The Paleo Diet has been gaining a lot of popularity in recent years and plenty of people have had huge health and weight loss transformations when adopting a Paleo lifestyle.
There are, however people who feel they may be better-served by other types of diets and eating.
That being said, there are some lessons to be learned from the Paleo diet that anyone, no matter their personal nutrition choices or philosophies, can pick and choose to benefit from.
Eat Real Food
The Paleo diet encourages food choices to remain as close to nature as possible. Where ever possible opt for organic, pastured, foraged, seasonal and unprocessed. The Paleo diet emphasizes eating whole, real foods and avoiding man-made toxins in every way possible. This translates into eating more vegetables, fruits, nuts, seeds, naturally occurring fats and well-raised animal protein. Paying attention to the source of your food, eating minimally processed foods, buying locally sourced and seasonally grown ingredients and supporting local farmers and producers is in everyone’s best interests – for their health and that of the planet!
Eat More Fat.
Fat doesn’t deserve its unhealthy reputation. Consuming real-food based, naturally occurring, healthy fats can actually make you feel full faster (and longer), since it takes longer to digest than other nutrients.
One of the most positive things emerging from the Paleo trend is that it is helping to dispel the wrongful myth that all fats are unhealthy. Allaying fears surrounding naturally occurring fats is helping people understand what types of foods they should be consuming for a more healthful lifestyle.
The Paleo movement is highlighting the fact that these foods will not 'make you fat' as was once believed but will promote health, longevity and satiety. These foods also help stabilize blood sugar and reduce sugar intake, which leads to fewer cravings.
By including fat in every meal, you are more likely to make it to the next one without feeling ravenous.
Avoid ‘Sugar-Free’ And ‘Low Fat’ Foods.
While some foods are naturally fat- and sugar-free, many times foods labelled as such contain ingredients that allow them to be low in fat and sugars. Undoubtedly, however, the additives rendering sugar-free foods to be sugar-free are manmade, non-naturally occurring, and potentially detrimental to your health.
On a similar note, there is no reason to seek out foods that are marketed as low-fat. Whole eggs rather than egg whites, and higher-fat cuts of meat such as dark meat poultry and grass-fed beef are extremely satiating, leading to reduced overall consumption and cravings. Additionally, most 'low-fat' products are highly processed, contain large amounts of sugars and other fillers and are not health promoting. You are almost always better off eating a reasonable portion of the real thing.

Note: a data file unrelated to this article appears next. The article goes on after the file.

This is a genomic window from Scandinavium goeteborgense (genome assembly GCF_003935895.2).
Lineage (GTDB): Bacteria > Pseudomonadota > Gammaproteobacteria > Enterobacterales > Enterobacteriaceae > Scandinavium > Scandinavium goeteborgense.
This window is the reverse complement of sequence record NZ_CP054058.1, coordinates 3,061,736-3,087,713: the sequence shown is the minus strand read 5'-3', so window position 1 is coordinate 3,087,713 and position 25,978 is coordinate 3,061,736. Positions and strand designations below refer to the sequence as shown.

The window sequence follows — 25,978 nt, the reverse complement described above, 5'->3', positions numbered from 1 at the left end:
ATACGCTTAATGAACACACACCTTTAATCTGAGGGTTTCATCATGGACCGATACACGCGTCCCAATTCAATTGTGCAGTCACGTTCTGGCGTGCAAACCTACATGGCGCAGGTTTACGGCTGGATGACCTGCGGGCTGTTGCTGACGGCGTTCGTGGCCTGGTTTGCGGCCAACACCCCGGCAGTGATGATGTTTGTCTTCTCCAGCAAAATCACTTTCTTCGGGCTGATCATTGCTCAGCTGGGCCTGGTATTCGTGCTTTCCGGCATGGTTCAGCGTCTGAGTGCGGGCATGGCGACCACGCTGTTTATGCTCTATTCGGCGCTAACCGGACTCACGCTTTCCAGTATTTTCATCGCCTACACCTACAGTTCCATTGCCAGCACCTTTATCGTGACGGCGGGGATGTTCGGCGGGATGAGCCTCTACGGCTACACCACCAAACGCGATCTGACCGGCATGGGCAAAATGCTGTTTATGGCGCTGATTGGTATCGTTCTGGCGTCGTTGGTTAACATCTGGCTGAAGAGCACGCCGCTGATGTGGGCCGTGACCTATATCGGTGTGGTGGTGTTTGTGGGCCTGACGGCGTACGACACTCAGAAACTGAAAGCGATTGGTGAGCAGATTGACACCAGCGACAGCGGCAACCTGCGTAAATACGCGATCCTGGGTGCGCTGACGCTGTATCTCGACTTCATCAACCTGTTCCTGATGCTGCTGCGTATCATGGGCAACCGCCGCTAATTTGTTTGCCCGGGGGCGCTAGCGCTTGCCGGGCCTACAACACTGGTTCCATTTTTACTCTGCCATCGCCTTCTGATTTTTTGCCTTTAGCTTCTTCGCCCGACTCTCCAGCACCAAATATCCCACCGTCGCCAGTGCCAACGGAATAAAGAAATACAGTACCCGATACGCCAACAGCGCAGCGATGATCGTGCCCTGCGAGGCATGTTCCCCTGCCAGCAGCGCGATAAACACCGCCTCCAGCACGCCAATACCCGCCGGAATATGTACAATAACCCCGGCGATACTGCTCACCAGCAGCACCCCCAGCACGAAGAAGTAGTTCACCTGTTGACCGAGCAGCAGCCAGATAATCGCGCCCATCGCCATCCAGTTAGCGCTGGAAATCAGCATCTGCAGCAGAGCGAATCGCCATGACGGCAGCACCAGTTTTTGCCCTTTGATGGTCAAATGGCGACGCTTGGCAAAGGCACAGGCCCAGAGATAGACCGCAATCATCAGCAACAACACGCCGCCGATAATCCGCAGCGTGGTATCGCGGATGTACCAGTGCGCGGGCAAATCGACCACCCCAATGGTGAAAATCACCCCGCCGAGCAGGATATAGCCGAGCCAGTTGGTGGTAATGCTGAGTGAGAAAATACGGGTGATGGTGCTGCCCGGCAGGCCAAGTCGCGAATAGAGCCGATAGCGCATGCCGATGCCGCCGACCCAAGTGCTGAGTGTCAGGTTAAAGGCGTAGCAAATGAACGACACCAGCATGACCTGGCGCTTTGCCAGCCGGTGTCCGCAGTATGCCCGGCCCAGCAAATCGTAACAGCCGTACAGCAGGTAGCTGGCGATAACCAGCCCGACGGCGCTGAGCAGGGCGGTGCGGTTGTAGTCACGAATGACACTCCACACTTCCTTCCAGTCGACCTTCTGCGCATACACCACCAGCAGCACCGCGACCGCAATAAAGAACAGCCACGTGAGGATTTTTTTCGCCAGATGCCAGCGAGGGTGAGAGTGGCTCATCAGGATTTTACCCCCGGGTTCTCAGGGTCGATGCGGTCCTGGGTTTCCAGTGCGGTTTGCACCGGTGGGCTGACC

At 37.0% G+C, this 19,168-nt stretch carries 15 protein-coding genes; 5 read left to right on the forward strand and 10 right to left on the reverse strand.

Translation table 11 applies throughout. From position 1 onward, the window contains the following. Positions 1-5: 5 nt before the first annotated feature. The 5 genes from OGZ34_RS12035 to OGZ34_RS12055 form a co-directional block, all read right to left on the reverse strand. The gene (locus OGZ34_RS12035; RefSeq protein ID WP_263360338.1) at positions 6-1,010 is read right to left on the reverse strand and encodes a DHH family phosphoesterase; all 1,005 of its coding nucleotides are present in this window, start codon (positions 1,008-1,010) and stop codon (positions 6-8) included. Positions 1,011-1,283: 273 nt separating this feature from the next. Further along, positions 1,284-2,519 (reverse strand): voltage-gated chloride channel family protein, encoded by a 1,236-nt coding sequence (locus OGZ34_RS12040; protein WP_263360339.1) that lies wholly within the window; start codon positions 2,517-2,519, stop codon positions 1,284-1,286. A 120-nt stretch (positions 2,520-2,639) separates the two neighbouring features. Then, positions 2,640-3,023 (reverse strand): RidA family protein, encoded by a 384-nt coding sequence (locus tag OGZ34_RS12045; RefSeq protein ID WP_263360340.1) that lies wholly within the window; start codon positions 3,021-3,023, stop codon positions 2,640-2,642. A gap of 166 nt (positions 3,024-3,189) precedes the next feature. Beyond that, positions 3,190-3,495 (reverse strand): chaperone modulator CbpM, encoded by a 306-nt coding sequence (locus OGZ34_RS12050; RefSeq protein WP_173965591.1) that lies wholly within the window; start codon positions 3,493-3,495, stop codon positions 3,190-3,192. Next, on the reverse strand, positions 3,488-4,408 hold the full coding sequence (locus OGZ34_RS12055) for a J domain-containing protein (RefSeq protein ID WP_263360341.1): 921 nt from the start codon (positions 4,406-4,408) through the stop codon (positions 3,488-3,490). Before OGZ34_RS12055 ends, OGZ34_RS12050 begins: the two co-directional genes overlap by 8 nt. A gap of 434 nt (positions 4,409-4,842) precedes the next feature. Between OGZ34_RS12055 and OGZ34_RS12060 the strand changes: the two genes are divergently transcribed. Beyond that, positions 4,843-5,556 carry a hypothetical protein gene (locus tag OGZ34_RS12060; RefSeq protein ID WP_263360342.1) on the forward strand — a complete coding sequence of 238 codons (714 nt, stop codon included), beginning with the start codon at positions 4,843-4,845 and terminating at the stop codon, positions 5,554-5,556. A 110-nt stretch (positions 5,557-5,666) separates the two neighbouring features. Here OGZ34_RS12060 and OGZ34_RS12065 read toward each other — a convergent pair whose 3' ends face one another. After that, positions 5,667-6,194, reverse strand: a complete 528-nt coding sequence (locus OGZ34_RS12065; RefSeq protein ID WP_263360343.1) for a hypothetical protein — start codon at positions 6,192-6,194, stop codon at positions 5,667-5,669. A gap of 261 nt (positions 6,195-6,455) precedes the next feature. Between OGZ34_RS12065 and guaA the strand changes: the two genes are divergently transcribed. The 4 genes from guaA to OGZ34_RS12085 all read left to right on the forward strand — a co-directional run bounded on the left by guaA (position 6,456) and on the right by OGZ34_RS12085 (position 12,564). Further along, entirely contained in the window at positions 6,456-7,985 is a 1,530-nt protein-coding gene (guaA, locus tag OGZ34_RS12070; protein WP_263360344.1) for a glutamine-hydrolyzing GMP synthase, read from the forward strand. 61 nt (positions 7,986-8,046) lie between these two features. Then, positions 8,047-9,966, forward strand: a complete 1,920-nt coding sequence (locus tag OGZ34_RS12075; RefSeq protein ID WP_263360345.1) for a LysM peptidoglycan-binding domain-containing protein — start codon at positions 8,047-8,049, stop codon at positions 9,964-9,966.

Eat More Vegetables
When following a Paleo diet, vegetables form a large part of daily nutrition. Eating abundant amounts of non-starchy vegetables (broccoli, leafy greens, asparagus, peppers, tomatoes, etc.) is important no matter what type of diet you choose to follow. These are the vegetables that grow above the ground. They fill you up by adding volume to your meals and provide large amounts of nutrients and fiber to keep your body functioning optimally. Including starchy. Vegetables for extra energy and nutrients is also encouraged. The Paleo diet is neither a high-carbohydrate nor a low carbohydrate protocol – whichever you choose, including more vegetables in your diet can only have positive benefits!
Pay Closer Attention To Food Choices.
The Paleo diet eschews grains, sugar, dairy and man-made crop oils which are used in the manufacturer and processing of many packaged foods. Most people tend to consume way too many sugar-rich processed foods. While the Paleo diet eliminates some major sources of carbohydrates, everyone can benefit from removing processed foods (like crackers and cookies) while still enjoying plentiful amounts of naturally occurring carbohydrates such as those found in vegetables, both starchy and fibrous as well as fruits.
This means, that when following a Paleo diet (or not), reading nutrition labels and ingredient lists thoroughly is vitally important to ensure what ingredients have been added to a food you are choosing to eat. This is a good habit to get into regardless of your eating style. Look for any type of added sugar (including cane sugar, beet juice, fructose, high corn syrup) and bleached wheat flour. These are in almost all baked goods, many types of bread, cereals, and more.